The Struggle Is Real

I use the term "the struggle is real" frequently in my day to day life. Granted, sometime it's a joke, but it stems from a very real place for me. When I was younger, and even to this day I had two problems that plagued me. One, my wheat and lactose intolerance (or whatever anyone calls them), and my need to not miss what is happening. When I was quite young, these two things combined were very detrimental to my life, and I didn't even realize it until it was far too late. These two issues caused a lot of hygiene problems for me, so I smelt a lot. From grade one through four, a combination of the smell and my learning disabilities resulted in a lot of bullying for me, but it didn't really hit me until I switched schools in grade 5. I started in a new school board and a new city, and literally from the first day I walked in there I was bullied. The worst part is that the kids were almost kinder than the teachers. The kids were always making fun of me, verbally assaulting me, avoiding me, name calling. One of my teachers in four years said anything to me about it. There was a time when I was competing to see who would go to a track and field meet, and the four fastest people did 100m sprint. I got in first, and when I was asked what place I came in and I said first, the teacher told me to stop lying, and that just because I wanted something didn't mean I had to lie about it. That's one of the very few times I can think of where students were on my side, and the teacher still said things. This teacher took me off every team, or sat me out as often as possible. The principle was alerted, for both the kids and the teachers bullying, and nothing was ever done. I remember a lot of grade eight I was "sick" and I didn't go to school. When I did I had to tell myself it was my last year, just to get me to the end of the day so I could go home and cry. My mother told me it would end when I went to high school, but there was nothing else she could do. That year to this day, was the worst year of my life. I got to high school, and I met the love of my life. His name is Tyler, and I am still with him today. The bullying continued, but I was so infatuated I didn't even care. Eventually the bullies just got bored of me, I guess. The funnier part is that in my later years of high school I actually started developing acceptable relationships with some of the people who bullied me the most.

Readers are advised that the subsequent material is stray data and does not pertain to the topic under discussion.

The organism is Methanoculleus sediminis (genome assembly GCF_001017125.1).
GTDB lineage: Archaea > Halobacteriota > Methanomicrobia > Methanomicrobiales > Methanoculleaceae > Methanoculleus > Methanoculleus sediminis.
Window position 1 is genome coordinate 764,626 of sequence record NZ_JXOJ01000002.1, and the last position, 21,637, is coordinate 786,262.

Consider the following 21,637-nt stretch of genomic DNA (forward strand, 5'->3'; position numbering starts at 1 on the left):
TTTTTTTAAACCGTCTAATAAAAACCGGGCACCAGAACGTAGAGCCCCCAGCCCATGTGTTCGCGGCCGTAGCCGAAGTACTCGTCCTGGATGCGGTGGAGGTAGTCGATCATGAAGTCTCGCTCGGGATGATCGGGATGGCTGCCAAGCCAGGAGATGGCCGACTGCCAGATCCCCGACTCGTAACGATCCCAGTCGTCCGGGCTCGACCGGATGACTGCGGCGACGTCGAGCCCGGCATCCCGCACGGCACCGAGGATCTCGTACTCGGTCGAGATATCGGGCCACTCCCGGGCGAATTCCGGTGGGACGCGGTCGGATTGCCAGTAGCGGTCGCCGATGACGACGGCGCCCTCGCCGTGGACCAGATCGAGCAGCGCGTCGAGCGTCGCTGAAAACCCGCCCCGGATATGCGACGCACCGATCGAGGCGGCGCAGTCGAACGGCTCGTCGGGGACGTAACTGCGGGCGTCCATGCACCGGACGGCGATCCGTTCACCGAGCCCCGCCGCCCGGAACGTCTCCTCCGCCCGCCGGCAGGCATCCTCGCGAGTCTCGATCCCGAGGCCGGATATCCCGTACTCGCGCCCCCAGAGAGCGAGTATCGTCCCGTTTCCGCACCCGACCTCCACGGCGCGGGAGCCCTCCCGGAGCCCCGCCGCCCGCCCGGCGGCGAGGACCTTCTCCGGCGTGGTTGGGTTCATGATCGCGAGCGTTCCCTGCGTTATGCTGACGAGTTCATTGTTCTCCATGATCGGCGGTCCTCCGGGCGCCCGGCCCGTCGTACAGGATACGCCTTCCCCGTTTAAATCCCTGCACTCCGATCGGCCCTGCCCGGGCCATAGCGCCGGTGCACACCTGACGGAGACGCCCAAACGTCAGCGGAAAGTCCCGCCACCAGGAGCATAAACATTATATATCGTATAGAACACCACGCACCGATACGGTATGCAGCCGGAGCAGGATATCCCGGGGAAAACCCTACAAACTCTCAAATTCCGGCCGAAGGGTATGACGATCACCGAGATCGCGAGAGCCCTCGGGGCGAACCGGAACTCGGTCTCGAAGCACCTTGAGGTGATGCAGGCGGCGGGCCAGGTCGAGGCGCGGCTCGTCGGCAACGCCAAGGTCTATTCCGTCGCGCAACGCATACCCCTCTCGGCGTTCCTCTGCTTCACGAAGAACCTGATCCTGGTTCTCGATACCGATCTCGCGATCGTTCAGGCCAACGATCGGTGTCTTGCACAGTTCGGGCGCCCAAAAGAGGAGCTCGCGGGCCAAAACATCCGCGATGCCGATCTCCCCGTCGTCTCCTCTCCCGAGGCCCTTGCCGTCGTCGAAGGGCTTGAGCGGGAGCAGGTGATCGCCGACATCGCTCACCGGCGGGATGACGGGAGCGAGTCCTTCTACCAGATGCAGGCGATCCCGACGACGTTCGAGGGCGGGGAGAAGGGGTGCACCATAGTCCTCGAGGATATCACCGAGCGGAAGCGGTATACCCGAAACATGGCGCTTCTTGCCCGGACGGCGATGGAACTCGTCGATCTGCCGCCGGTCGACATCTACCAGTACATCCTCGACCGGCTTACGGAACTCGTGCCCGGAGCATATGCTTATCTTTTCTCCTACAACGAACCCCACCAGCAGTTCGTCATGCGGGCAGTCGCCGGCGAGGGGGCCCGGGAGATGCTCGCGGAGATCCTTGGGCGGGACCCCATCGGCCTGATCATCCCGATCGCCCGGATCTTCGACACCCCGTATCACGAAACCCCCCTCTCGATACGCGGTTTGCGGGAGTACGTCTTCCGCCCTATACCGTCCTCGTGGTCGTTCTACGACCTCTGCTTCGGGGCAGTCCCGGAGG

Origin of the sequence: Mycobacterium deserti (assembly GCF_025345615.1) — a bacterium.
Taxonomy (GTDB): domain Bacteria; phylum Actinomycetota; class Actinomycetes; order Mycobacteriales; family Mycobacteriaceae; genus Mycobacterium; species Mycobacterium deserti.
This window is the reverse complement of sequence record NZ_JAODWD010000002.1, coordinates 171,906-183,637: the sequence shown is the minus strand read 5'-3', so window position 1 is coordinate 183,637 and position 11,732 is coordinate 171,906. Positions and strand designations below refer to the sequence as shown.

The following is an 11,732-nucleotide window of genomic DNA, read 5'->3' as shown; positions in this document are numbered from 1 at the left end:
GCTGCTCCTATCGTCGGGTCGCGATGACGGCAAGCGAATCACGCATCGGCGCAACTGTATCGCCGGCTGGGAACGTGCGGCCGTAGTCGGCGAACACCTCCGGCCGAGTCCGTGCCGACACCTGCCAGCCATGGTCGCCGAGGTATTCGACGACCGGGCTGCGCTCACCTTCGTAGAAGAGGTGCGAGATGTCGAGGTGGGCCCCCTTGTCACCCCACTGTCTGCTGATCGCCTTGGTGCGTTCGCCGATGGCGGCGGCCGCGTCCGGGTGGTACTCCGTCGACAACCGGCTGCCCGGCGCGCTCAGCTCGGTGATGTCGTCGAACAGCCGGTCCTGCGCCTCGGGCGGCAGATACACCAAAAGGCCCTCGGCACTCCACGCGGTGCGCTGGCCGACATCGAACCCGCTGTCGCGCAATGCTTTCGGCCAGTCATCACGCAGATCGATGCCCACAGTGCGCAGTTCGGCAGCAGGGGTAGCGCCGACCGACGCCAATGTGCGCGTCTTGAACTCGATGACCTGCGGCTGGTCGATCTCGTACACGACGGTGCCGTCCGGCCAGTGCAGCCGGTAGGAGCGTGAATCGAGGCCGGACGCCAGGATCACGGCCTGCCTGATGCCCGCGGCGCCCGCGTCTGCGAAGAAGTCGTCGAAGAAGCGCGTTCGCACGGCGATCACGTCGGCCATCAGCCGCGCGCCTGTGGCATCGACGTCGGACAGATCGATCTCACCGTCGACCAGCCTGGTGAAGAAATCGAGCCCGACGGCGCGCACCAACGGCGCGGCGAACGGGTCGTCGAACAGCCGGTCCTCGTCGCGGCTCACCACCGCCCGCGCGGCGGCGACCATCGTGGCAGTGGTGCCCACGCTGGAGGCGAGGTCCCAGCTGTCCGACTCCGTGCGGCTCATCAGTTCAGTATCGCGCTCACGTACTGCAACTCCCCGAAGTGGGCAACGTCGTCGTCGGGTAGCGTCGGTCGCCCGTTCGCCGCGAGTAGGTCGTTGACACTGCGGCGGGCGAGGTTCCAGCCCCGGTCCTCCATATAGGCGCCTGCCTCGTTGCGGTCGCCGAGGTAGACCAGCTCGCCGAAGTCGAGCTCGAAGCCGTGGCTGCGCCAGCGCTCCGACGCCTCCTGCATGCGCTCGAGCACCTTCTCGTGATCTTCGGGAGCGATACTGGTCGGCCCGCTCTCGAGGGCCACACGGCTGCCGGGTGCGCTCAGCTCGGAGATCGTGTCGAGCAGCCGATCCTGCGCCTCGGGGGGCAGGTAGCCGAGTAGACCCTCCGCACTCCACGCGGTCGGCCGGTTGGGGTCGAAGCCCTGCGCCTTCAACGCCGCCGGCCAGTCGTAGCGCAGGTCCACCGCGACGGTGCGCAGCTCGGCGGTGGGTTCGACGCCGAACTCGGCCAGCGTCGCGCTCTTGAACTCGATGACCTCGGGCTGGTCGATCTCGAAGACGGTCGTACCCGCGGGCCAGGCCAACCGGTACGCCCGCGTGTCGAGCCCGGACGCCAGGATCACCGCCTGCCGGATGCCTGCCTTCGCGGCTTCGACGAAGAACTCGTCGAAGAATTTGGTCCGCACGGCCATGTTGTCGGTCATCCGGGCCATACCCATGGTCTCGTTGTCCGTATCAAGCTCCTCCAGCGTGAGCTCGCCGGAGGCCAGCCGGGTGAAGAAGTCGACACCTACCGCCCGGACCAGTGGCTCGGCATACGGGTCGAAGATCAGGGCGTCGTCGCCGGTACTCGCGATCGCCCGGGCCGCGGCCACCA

Today, I am bully free. I do not tolerate it anymore, and I take a stand where ever I can. I am at Humber College for the CYW program, and I am currently working in the school that I was bullied the most in, along side the teachers who bullied me. I can proudly say I am making a difference in these kids lives, and it is so satisfying, to know that they wont have to deal with the abuse I did.

The struggle is real guys, it exists, and it is a problem. 

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